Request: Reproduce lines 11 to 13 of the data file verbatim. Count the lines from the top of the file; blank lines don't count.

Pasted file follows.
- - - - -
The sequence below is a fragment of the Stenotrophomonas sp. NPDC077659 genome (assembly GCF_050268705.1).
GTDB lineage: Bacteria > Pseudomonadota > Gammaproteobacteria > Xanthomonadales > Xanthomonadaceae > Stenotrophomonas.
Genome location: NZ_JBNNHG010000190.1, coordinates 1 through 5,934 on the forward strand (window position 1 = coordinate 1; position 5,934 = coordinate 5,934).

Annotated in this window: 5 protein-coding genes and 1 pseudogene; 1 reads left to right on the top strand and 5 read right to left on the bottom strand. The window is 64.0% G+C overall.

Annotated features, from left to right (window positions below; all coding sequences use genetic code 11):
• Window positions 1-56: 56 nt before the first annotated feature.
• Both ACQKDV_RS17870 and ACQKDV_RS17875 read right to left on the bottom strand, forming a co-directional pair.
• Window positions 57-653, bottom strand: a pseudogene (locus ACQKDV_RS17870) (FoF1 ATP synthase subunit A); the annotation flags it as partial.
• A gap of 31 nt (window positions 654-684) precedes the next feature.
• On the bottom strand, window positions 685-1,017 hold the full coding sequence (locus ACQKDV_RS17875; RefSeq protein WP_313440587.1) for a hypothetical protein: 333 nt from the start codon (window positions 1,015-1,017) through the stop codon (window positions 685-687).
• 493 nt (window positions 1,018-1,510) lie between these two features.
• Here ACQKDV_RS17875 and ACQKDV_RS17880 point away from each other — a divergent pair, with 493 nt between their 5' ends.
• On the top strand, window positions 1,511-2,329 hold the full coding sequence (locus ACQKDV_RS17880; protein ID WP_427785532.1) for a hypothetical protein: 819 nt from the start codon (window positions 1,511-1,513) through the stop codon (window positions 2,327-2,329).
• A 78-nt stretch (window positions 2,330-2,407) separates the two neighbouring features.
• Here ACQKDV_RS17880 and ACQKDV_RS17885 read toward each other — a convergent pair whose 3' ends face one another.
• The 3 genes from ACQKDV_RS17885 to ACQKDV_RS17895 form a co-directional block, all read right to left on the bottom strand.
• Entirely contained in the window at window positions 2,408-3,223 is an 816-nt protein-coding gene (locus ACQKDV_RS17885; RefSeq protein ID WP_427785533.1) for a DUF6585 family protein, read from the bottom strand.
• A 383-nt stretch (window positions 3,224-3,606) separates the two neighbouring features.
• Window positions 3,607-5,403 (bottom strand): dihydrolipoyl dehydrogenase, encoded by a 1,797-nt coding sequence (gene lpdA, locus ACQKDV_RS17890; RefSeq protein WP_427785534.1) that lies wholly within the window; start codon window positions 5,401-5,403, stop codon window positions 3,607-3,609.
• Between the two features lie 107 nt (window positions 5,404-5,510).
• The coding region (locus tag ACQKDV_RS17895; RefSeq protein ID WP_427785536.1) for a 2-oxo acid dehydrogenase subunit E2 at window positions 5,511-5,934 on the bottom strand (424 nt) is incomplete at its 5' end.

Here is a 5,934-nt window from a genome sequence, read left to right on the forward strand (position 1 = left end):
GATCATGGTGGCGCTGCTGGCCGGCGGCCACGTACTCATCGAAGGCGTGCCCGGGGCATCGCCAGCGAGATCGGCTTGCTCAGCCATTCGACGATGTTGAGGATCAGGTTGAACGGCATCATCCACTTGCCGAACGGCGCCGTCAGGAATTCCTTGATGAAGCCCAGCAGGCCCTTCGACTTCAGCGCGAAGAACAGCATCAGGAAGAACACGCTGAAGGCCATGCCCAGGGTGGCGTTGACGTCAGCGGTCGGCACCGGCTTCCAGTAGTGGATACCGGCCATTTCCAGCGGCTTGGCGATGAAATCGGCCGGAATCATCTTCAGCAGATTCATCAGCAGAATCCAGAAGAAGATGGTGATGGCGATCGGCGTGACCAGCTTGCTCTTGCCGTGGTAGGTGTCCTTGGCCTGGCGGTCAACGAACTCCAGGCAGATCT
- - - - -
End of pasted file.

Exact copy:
• 493 nt (window positions 1,018-1,510) lie between these two features.
• Here ACQKDV_RS17875 and ACQKDV_RS17880 point away from each other — a divergent pair, with 493 nt between their 5' ends.
• On the top strand, window positions 1,511-2,329 hold the full coding sequence (locus ACQKDV_RS17880; protein ID WP_427785532.1) for a hypothetical protein: 819 nt from the start codon (window positions 1,511-1,513) through the stop codon (window positions 2,327-2,329).